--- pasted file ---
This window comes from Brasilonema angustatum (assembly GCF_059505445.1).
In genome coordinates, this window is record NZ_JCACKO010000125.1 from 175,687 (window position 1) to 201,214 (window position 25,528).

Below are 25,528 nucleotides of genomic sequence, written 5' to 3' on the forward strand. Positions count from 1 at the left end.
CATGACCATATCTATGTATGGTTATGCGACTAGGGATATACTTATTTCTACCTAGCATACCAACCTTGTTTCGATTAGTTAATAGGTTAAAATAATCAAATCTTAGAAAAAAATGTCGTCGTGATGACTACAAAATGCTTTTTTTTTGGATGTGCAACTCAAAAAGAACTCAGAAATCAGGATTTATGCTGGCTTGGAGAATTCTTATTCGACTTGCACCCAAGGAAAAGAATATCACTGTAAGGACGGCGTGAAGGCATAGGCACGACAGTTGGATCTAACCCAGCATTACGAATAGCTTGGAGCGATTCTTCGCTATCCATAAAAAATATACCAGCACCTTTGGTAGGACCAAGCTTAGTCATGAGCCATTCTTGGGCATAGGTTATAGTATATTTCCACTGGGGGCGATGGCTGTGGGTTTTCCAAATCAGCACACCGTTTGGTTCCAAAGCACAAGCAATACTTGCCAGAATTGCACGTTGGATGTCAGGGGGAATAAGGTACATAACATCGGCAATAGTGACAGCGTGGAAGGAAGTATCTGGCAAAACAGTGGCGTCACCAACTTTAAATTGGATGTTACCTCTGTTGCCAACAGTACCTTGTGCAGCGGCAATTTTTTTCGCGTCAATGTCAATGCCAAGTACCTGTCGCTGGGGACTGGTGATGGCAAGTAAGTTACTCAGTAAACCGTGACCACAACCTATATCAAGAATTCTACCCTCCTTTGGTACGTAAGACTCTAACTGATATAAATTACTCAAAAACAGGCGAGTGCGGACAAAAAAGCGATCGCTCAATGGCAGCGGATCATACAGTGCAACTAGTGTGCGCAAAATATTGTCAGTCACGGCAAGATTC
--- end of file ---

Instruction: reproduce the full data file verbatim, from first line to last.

This window comes from Brasilonema angustatum (assembly GCF_059505445.1).
In genome coordinates, this window is record NZ_JCACKO010000125.1 from 175,687 (window position 1) to 201,214 (window position 25,528).

Below are 25,528 nucleotides of genomic sequence, written 5' to 3' on the forward strand. Positions count from 1 at the left end.
CATGACCATATCTATGTATGGTTATGCGACTAGGGATATACTTATTTCTACCTAGCATACCAACCTTGTTTCGATTAGTTAATAGGTTAAAATAATCAAATCTTAGAAAAAAATGTCGTCGTGATGACTACAAAATGCTTTTTTTTTGGATGTGCAACTCAAAAAGAACTCAGAAATCAGGATTTATGCTGGCTTGGAGAATTCTTATTCGACTTGCACCCAAGGAAAAGAATATCACTGTAAGGACGGCGTGAAGGCATAGGCACGACAGTTGGATCTAACCCAGCATTACGAATAGCTTGGAGCGATTCTTCGCTATCCATAAAAAATATACCAGCACCTTTGGTAGGACCAAGCTTAGTCATGAGCCATTCTTGGGCATAGGTTATAGTATATTTCCACTGGGGGCGATGGCTGTGGGTTTTCCAAATCAGCACACCGTTTGGTTCCAAAGCACAAGCAATACTTGCCAGAATTGCACGTTGGATGTCAGGGGGAATAAGGTACATAACATCGGCAATAGTGACAGCGTGGAAGGAAGTATCTGGCAAAACAGTGGCGTCACCAACTTTAAATTGGATGTTACCTCTGTTGCCAACAGTACCTTGTGCAGCGGCAATTTTTTTCGCGTCAATGTCAATGCCAAGTACCTGTCGCTGGGGACTGGTGATGGCAAGTAAGTTACTCAGTAAACCGTGACCACAACCTATATCAAGAATTCTACCCTCCTTTGGTACGTAAGACTCTAACTGATATAAATTACTCAAAAACAGGCGAGTGCGGACAAAAAAGCGATCGCTCAATGGCAGCGGATCATACAGTGCAACTAGTGTGCGCAAAATATTGTCAGTCACGGCAAGATTC